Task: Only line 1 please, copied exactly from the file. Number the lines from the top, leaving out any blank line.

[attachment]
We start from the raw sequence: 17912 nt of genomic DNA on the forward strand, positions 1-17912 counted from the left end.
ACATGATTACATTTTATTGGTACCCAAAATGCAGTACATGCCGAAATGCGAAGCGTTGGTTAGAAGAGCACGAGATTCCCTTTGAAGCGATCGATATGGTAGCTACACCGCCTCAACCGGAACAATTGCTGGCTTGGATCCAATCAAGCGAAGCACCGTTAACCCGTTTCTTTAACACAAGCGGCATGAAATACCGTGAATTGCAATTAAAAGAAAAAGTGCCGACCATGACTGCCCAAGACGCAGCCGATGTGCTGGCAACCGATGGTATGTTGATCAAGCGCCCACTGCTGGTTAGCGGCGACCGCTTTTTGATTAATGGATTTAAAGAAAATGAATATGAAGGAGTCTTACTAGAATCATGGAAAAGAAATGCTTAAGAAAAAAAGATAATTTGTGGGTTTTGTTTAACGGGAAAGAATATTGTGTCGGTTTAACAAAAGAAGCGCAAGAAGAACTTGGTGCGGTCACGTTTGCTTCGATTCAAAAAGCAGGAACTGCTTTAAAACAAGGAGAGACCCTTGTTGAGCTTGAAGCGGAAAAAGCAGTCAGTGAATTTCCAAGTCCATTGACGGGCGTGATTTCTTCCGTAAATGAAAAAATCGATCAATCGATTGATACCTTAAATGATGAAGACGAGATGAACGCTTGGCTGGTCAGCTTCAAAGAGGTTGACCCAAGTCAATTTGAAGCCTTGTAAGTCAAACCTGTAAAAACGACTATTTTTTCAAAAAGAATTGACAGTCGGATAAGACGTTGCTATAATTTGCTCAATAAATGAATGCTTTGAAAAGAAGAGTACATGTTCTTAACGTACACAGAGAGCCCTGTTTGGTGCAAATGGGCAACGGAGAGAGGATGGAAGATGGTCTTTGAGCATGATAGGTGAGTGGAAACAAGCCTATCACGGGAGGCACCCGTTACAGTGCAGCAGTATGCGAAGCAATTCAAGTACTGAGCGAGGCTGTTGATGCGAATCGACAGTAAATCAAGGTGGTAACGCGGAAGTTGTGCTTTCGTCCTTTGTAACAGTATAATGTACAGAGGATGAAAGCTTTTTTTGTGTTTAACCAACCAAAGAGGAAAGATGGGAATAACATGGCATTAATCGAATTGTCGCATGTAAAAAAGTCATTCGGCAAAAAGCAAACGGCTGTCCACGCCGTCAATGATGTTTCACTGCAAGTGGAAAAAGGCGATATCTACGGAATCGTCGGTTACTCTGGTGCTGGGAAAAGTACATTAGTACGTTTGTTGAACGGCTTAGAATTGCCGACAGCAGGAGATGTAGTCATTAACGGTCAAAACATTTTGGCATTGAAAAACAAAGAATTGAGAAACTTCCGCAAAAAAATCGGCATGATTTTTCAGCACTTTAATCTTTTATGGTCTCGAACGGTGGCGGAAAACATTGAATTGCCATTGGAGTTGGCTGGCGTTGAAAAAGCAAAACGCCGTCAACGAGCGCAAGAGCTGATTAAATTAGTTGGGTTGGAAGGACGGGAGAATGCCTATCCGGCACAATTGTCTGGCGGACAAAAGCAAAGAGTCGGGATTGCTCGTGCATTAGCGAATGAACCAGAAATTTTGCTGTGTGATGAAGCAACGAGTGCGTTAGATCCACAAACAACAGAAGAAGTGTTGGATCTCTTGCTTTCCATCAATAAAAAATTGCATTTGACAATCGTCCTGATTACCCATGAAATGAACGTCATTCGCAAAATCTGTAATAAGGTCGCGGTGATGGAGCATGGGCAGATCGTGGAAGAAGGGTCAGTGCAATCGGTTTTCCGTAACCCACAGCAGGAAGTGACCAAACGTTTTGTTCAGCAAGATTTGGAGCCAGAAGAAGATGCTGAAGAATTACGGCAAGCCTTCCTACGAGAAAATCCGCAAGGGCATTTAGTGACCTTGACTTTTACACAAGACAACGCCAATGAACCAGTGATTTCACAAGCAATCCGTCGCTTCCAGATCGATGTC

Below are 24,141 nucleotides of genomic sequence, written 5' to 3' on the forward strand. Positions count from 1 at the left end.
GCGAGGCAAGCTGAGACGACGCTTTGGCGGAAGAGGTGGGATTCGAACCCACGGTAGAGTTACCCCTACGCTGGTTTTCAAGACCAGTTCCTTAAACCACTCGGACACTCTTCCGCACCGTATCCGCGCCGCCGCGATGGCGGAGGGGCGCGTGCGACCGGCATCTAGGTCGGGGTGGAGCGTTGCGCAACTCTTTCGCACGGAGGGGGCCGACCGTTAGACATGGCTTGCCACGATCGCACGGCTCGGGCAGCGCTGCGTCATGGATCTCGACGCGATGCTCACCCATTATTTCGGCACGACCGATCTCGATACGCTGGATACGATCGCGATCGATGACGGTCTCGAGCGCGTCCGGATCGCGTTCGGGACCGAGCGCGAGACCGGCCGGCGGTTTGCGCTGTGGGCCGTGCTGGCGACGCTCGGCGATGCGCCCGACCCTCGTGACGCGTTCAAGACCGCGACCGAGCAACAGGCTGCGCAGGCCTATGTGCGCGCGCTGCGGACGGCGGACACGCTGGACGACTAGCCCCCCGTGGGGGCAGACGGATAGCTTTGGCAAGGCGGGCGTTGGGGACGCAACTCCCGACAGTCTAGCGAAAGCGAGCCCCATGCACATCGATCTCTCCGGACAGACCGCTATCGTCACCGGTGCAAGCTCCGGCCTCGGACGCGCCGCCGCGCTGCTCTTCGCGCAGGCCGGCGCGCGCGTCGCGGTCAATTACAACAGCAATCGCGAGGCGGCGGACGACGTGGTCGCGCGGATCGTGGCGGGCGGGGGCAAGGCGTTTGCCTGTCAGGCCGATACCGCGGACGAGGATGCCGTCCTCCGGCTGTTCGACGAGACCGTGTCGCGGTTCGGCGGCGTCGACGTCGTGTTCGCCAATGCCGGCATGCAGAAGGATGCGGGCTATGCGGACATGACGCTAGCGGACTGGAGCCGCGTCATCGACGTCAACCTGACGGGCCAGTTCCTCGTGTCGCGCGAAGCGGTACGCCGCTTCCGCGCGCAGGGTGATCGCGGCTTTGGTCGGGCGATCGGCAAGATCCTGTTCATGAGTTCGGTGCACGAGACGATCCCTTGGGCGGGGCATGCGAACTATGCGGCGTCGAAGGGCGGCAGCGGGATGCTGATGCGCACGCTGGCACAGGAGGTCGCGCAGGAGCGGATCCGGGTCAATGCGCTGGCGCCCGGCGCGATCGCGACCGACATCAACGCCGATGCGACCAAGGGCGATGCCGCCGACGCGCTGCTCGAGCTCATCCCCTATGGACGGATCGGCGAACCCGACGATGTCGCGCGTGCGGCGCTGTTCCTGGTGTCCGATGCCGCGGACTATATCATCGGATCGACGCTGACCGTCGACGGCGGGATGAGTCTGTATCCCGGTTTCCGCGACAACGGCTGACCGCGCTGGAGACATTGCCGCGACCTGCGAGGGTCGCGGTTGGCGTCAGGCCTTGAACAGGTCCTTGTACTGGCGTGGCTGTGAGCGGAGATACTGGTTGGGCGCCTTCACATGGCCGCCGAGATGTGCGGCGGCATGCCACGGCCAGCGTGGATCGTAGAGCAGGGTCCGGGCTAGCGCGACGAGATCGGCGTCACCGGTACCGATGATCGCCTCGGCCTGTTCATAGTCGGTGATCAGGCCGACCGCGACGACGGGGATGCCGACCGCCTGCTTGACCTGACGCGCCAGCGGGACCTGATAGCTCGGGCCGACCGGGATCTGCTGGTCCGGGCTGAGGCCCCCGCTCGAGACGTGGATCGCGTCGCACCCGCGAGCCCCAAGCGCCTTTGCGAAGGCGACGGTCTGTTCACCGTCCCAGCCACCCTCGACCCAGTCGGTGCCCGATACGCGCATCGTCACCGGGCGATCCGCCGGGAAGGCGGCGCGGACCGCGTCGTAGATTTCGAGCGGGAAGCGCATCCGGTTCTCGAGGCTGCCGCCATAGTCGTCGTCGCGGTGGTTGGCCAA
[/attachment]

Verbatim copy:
We start from the raw sequence: 17912 nt of genomic DNA on the forward strand, positions 1-17912 counted from the left end.